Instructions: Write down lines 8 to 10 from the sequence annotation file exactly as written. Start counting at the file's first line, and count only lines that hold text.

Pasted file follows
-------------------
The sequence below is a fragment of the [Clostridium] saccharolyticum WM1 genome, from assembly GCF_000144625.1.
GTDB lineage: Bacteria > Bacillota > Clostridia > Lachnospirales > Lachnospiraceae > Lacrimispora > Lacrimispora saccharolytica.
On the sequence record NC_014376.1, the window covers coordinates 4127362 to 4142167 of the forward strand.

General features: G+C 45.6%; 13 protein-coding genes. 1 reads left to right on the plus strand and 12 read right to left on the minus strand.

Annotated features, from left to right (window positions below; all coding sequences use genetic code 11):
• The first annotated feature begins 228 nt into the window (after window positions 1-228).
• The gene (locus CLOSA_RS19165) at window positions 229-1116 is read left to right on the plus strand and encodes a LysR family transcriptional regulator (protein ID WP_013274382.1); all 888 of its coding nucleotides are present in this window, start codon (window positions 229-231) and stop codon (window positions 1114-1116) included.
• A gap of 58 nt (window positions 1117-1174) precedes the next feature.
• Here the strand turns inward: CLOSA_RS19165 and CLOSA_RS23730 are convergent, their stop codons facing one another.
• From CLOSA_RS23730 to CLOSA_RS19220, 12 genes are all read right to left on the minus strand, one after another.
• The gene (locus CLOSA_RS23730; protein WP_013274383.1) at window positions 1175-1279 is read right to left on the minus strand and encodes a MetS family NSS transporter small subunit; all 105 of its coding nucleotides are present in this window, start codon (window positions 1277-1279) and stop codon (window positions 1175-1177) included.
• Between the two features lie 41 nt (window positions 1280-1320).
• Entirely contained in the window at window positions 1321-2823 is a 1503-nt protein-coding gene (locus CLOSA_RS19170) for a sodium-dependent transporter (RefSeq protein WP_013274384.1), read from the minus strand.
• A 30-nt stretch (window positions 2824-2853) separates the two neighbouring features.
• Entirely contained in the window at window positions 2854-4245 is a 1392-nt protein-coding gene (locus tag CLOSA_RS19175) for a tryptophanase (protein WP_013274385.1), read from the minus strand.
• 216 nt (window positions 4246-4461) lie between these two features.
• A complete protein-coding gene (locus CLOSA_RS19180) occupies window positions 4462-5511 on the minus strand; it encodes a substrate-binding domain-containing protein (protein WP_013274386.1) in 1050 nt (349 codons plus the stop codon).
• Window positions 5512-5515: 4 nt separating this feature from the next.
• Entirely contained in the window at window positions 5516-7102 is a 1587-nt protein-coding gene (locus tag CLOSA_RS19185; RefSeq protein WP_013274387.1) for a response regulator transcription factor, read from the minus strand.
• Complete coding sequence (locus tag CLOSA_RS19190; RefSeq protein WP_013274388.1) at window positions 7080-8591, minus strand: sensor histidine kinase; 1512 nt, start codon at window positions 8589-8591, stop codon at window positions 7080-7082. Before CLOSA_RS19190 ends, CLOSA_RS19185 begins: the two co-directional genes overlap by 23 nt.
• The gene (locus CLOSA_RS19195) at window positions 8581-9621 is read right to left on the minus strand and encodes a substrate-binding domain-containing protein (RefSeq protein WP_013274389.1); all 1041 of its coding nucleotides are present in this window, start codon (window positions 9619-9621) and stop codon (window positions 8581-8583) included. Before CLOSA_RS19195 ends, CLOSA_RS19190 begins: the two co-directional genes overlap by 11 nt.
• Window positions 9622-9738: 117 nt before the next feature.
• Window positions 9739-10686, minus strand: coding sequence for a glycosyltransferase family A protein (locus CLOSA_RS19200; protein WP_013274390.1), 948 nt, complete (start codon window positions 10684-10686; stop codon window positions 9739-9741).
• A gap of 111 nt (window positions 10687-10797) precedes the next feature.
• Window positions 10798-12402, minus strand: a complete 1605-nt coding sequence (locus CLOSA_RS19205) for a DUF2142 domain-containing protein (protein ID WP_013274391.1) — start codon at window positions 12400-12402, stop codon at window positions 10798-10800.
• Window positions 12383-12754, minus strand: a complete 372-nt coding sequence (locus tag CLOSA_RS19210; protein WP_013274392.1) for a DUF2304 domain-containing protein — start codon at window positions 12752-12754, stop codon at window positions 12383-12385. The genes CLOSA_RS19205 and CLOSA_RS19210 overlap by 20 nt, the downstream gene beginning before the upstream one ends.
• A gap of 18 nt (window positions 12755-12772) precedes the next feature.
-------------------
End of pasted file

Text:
• A gap of 58 nt (window positions 1117-1174) precedes the next feature.
• Here the strand turns inward: CLOSA_RS19165 and CLOSA_RS23730 are convergent, their stop codons facing one another.
• From CLOSA_RS23730 to CLOSA_RS19220, 12 genes are all read right to left on the minus strand, one after another.